Create a lab in Azure Lab Services using a Bicep file

In this article, you learn how to create a lab using a Bicep file. For a detailed overview of Azure Lab Services, see An introduction to Azure Lab Services.

Bicep is a domain-specific language (DSL) that uses declarative syntax to deploy Azure resources. It provides concise syntax, reliable type safety, and support for code reuse. Bicep offers the best authoring experience for your infrastructure-as-code solutions in Azure.

A resource manager template is a JavaScript Object Notation (JSON) file that defines the infrastructure and configuration for your project. The template uses declarative syntax. In declarative syntax, you describe your intended deployment without writing the sequence of programming commands to create the deployment.


  • An Azure account with an active subscription. If you don't have an Azure subscription, create a free account before you begin.

Review the code

The Bicep file used in this article is from Azure Quickstart Templates.

@description('The location in which the lab resource should be deployed.')
param location string = resourceGroup().location

@description('The name of the lab.  Lab must be unique within the resource group.')
param labName string = 'lab-${uniqueString(deployment().name)}'

@description('Lab Virtual Machine Administrator User Name')
param adminUsername string

@description('Lab Virtual Machine Administrator Password')
param adminPassword string

resource labResource 'Microsoft.LabServices/labs@2021-11-15-preview' = {
  name: labName
  location: location
  tags: {}
  properties: {
    title: labName
    autoShutdownProfile: {
      shutdownOnDisconnect: 'Enabled'
      shutdownWhenNotConnected: 'Enabled'
      shutdownOnIdle: 'LowUsage'
      disconnectDelay: 'P0D'
      noConnectDelay: 'PT15M'
      idleDelay: 'PT15M'
    connectionProfile: {
      webSshAccess: 'None'
      webRdpAccess: 'None'
      clientSshAccess: 'None'
      clientRdpAccess: 'Public'
    virtualMachineProfile: {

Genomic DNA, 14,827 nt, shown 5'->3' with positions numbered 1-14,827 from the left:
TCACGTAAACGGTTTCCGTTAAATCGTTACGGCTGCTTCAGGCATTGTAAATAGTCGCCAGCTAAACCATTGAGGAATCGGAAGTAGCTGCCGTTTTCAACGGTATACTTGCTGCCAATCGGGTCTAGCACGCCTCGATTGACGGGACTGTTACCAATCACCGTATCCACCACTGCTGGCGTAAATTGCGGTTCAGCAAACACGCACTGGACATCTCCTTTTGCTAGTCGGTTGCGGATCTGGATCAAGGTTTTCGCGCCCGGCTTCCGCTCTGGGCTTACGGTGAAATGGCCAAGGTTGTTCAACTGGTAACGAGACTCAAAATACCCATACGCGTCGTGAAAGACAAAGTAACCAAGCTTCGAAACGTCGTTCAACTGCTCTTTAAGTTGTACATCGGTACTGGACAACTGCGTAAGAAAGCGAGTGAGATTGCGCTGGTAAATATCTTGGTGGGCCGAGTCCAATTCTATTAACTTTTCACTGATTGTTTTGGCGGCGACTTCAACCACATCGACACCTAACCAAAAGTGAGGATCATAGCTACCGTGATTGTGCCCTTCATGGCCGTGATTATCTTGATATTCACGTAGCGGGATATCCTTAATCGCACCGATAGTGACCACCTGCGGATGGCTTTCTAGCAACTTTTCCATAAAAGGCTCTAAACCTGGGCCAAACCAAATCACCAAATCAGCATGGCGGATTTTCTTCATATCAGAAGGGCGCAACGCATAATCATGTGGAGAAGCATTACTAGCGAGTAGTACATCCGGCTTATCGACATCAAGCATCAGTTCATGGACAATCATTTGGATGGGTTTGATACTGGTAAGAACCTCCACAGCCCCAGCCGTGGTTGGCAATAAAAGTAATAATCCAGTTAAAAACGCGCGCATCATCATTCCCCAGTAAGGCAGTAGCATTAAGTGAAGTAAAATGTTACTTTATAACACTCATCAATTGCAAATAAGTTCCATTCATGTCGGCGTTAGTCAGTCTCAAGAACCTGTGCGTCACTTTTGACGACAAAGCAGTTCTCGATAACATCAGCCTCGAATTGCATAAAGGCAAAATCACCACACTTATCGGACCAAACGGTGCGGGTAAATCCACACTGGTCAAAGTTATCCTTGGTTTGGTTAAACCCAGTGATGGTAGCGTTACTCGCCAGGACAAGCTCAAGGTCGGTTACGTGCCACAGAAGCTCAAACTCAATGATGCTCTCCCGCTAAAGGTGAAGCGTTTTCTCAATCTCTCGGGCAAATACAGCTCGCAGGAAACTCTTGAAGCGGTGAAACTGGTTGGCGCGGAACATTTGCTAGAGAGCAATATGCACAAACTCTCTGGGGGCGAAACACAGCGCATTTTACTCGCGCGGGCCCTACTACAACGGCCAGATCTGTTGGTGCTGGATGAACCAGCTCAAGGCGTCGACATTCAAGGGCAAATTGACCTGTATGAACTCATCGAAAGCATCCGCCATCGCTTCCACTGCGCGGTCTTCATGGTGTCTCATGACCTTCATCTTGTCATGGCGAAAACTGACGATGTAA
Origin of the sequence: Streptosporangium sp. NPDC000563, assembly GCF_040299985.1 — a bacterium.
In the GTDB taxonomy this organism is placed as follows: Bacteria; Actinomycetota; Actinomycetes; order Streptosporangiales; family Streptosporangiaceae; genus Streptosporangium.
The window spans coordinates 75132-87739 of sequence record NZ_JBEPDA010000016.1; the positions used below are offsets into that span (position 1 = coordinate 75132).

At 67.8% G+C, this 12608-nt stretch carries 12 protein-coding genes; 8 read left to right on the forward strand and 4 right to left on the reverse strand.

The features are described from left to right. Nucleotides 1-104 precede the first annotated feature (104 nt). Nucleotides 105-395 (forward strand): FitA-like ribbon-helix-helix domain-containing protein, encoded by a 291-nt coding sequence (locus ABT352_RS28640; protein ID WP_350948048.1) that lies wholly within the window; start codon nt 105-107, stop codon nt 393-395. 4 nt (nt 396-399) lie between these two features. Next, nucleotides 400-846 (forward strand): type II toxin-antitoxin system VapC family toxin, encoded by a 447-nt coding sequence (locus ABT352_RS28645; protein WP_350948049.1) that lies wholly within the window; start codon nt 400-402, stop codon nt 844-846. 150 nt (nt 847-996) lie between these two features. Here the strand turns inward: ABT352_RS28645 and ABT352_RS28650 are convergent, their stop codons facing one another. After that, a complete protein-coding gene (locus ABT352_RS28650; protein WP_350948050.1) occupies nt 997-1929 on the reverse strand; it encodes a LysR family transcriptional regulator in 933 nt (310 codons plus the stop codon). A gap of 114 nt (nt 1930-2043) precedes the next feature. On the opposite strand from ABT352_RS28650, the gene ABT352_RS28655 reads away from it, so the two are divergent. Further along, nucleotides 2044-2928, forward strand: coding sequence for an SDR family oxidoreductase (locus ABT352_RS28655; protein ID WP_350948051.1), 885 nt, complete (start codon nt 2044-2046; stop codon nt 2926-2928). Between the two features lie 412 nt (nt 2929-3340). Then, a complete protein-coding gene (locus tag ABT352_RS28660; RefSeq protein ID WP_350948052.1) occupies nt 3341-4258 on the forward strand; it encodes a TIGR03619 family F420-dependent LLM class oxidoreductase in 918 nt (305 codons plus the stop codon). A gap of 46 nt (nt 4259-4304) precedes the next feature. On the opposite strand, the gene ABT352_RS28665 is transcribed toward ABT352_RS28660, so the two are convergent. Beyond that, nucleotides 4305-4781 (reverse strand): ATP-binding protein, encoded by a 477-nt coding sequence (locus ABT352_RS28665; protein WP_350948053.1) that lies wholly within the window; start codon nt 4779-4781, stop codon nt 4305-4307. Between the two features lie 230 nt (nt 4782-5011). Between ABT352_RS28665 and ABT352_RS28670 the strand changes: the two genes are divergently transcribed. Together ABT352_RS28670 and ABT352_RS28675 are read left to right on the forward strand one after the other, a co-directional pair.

createOption: 'TemplateVM'
      imageReference: {
        offer: 'windows-11'
        publisher: 'microsoftwindowsdesktop'
        sku: 'win11-21h2-pro'
        version: 'latest'
      sku: {
        name: 'Classic_Fsv2_2_4GB_128_S_SSD'
        capacity: 0
      additionalCapabilities: {
        installGpuDrivers: 'Disabled'
      usageQuota: 'PT10H'
      useSharedPassword: 'Enabled'
      adminUser: {
        username: adminUsername
        password: adminPassword
    securityProfile: {
      openAccess: 'Disabled'

Deploy the resources

  1. Save the Bicep file as main.bicep to your local computer.

  2. Deploy the Bicep file using either Azure CLI or Azure PowerShell.

    az group create --name exampleRG --location eastus
    az deployment group create --resource-group exampleRG --template-file main.bicep --parameters adminUsername=<admin-username>


Replace <admin-username> with a unique username. You'll also be prompted to enter adminPassword. The minimum password length is 12 characters.

When the deployment finishes, you should see a messaged indicating the deployment succeeded.

Review deployed resources

Use the Azure portal, Azure CLI, or Azure PowerShell to list the deployed resources in the resource group.

To use Azure PowerShell, first verify the Az.LabServices module is installed. Then use the Get-AzLabServicesLab cmdlet.

az resource list --resource-group exampleRG

Clean up resources

When no longer needed, use the Azure portal, Azure CLI, or Azure PowerShell to delete the VM and all of the resources in the resource group.

az group delete --name exampleRG

Next steps

In this article, you deployed a simple virtual machine using a Bicep file or ARM template. To learn more about Azure virtual machines, continue to the tutorial for Linux VMs.